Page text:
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  1. 1. Leadership perspective on planning and tackling bureaucracy. AHDS March 2014
  2. 2. Challenges and tensions for school leaders • Gate Keeping • Meeting Learning Needs • Ensuring the Entitlements are met • Providing evidence and confidence in the system to and for all stakeholders • Ensuring professional trust is embedded • Moving from a written to a dialogue led approach
  3. 3. Gate Keeping • Leaders need to ensure they make a well considered judgement on any initiative, asking "will this have a positive impact on the children in the school?" If not say no! • Ensuring you remain firm on your school priorities and that you are prepared to negotiate more realistic timescales and formats for returns etc.
  4. 4. Meeting Learner Needs • Ensuring IEP/ASPs are in place and up dated- making sure these are evaluated and that teachers are able to discuss and evidence the progress and the planning. This should remain a priority to meet legislative requirements. Ensure responsibilities are understood by all, if necessary revisiting during CPD. • Ensuring that all learning is based on the core Learning Intention and that there is progress planned from these. Ensuring that there are high quality learning experiences in all classes. Tailor feedback to a more manageable and focused discussion with a short minute for example. • Focus and targeted use of resources, including deployment of support staff.
  5. 5. Meeting the entitlements and providing evidence which creates confidence for all stakeholders • Leaders need to be confident they are providing a coherent curriculum which is broad, progressive, planned in partnership with others involved in learning and builds on prior learning. What do you already have and what can you do to support? • Increasing opportunity for dialogue will be key to teachers having the confidence to articulate their plans and the children being able to describe their learning to others. • Capturing this learning in sharing sessions for parents/carers, for example, and having a focus on discussion with external and internal evaluators, rather than paper based evidence. • Creating an environment for dialogue, for example stage partners having NCCT together. • Meaningful transitions need to be focused on discussion about learners and their needs and by using smart evidence- using everything which is already in place.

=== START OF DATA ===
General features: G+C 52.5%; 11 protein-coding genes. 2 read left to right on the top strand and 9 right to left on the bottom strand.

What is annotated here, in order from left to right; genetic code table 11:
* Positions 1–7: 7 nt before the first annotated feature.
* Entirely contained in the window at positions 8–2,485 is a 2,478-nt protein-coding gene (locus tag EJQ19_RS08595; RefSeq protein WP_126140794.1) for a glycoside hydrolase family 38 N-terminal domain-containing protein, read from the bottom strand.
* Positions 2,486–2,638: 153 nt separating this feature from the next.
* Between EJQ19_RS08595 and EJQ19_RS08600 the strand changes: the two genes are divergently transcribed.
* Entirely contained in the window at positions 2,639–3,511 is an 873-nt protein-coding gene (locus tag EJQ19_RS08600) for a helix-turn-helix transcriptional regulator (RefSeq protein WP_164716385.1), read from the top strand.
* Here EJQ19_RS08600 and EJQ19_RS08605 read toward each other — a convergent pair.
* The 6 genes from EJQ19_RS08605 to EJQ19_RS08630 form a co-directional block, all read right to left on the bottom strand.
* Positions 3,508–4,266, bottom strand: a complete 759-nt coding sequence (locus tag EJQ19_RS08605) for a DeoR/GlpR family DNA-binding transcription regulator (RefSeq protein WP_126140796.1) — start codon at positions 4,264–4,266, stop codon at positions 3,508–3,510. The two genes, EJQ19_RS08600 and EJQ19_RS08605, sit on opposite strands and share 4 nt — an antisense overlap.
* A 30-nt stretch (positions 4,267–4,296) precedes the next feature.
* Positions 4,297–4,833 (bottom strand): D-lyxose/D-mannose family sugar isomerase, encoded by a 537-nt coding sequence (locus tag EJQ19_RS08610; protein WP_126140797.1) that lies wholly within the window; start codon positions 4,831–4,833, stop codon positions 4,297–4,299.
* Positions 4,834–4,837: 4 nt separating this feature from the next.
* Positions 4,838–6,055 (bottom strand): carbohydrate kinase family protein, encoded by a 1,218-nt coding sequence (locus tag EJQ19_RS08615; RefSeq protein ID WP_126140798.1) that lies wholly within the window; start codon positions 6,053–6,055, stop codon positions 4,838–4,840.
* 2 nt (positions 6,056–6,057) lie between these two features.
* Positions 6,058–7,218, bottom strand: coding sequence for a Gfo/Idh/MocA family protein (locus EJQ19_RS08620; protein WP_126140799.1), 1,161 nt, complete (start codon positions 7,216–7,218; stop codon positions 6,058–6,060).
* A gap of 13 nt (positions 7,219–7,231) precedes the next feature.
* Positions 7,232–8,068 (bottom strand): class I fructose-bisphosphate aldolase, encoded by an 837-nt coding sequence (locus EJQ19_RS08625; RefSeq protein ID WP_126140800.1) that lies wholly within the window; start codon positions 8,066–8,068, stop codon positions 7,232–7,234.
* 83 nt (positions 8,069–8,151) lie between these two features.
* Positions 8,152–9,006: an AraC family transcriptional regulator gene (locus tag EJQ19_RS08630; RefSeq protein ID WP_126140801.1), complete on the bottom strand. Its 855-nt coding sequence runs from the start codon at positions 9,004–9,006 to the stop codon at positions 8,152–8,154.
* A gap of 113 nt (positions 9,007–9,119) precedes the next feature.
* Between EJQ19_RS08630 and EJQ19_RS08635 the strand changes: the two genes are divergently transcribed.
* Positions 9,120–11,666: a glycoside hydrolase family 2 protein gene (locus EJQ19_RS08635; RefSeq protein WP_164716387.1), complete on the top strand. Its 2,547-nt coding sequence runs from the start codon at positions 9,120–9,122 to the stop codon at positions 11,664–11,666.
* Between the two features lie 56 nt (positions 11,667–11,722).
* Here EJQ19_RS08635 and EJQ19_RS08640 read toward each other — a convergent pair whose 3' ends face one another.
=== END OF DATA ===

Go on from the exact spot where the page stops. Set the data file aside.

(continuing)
6. 6. Ensuring professional trust is embedded • Working time agreements need to allow leaders to participate in discussions during moderated planning and evaluation sessions. • Children should be able to articulate their learning, and learning conversations in classes should also provide the teachers with the evidence they need to build their own confidence in learning and teaching. • Leaders should take information from teachers and build their understanding and knowledge about learning from this. Agreeing a focus for learning conversations for example.
  7. 7. Learning how to have effective dialogue • Children- self and peer evaluation of learning based on good learning intentions, feedback from teachers, support staff, SMT, understanding their personal targets, a clear value placed on pupil voice and participation embedded in the school. • Staff- understanding the learning within the Es and Os, learning conversations within classes, ongoing assessment and evaluation of tasks and pupil's work, discussion with colleagues and partner agencies around standards and targets, feedback and professional discussions with SMT, self reflection. • Parents/Carers - flexible approaches to giving parents information, open discussions with teachers formally and informally, awareness of expectations and planned learning, creative engagement around learning outcomes for example children leading social events where they share learning. • External Evaluation - based on the schools information, understanding the context of the school can affect capacity to gather written evidence , accepting evidence in a flexible/ varied format, seeking a holistic view of the school from a wide range of audience,set the minority view in a realistic context.
  8. 8. ......and finally! • Know the rationale for your own school improvement is about improving outcomes for the children, and ensure it is not overtaken by other agendas. • Engage with others and ensure all partners take responsibility, delegate when necessary. • Retain a sense of humour and develop some key phrases to help you. "Thank you for your request, we have considered this and will get back to you at a time when we would find this useful." " I have added this request to my priority list, you will appreciate the school must focus on its own agreed priorities." • Talk regularly to other leaders- know you are not alone in trying to make this work.